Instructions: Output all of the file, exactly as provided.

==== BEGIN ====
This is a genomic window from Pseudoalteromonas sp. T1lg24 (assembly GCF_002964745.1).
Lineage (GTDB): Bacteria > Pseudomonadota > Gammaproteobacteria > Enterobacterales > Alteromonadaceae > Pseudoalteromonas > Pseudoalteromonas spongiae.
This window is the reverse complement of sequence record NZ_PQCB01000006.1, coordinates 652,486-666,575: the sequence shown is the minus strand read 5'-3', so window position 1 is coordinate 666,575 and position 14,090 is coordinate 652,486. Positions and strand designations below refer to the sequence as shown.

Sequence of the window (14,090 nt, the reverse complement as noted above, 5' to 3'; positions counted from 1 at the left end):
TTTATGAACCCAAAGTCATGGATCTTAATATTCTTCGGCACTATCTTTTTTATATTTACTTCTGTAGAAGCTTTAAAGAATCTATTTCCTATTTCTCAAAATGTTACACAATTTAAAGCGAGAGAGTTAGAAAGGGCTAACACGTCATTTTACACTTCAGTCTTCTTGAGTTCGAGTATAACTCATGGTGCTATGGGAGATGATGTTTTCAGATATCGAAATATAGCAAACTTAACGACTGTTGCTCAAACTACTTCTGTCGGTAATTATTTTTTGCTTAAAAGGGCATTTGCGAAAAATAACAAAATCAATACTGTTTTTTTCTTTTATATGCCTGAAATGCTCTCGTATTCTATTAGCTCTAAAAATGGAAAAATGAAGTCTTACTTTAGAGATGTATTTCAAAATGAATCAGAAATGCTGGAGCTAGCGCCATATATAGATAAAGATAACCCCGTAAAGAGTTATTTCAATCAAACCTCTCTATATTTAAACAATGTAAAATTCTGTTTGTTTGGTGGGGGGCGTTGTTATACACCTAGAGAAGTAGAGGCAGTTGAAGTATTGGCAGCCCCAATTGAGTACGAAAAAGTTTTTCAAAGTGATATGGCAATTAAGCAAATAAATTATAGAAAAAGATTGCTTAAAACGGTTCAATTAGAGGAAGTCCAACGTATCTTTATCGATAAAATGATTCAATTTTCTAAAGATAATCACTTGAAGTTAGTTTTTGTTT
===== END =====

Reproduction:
This is a genomic window from Pseudoalteromonas sp. T1lg24 (assembly GCF_002964745.1).
Lineage (GTDB): Bacteria > Pseudomonadota > Gammaproteobacteria > Enterobacterales > Alteromonadaceae > Pseudoalteromonas > Pseudoalteromonas spongiae.
This window is the reverse complement of sequence record NZ_PQCB01000006.1, coordinates 652,486-666,575: the sequence shown is the minus strand read 5'-3', so window position 1 is coordinate 666,575 and position 14,090 is coordinate 652,486. Positions and strand designations below refer to the sequence as shown.

Sequence of the window (14,090 nt, the reverse complement as noted above, 5' to 3'; positions counted from 1 at the left end):
TTTATGAACCCAAAGTCATGGATCTTAATATTCTTCGGCACTATCTTTTTTATATTTACTTCTGTAGAAGCTTTAAAGAATCTATTTCCTATTTCTCAAAATGTTACACAATTTAAAGCGAGAGAGTTAGAAAGGGCTAACACGTCATTTTACACTTCAGTCTTCTTGAGTTCGAGTATAACTCATGGTGCTATGGGAGATGATGTTTTCAGATATCGAAATATAGCAAACTTAACGACTGTTGCTCAAACTACTTCTGTCGGTAATTATTTTTTGCTTAAAAGGGCATTTGCGAAAAATAACAAAATCAATACTGTTTTTTTCTTTTATATGCCTGAAATGCTCTCGTATTCTATTAGCTCTAAAAATGGAAAAATGAAGTCTTACTTTAGAGATGTATTTCAAAATGAATCAGAAATGCTGGAGCTAGCGCCATATATAGATAAAGATAACCCCGTAAAGAGTTATTTCAATCAAACCTCTCTATATTTAAACAATGTAAAATTCTGTTTGTTTGGTGGGGGGCGTTGTTATACACCTAGAGAAGTAGAGGCAGTTGAAGTATTGGCAGCCCCAATTGAGTACGAAAAAGTTTTTCAAAGTGATATGGCAATTAAGCAAATAAATTATAGAAAAAGATTGCTTAAAACGGTTCAATTAGAGGAAGTCCAACGTATCTTTATCGATAAAATGATTCAATTTTCTAAAGATAATCACTTGAAGTTAGTTTTTGTTT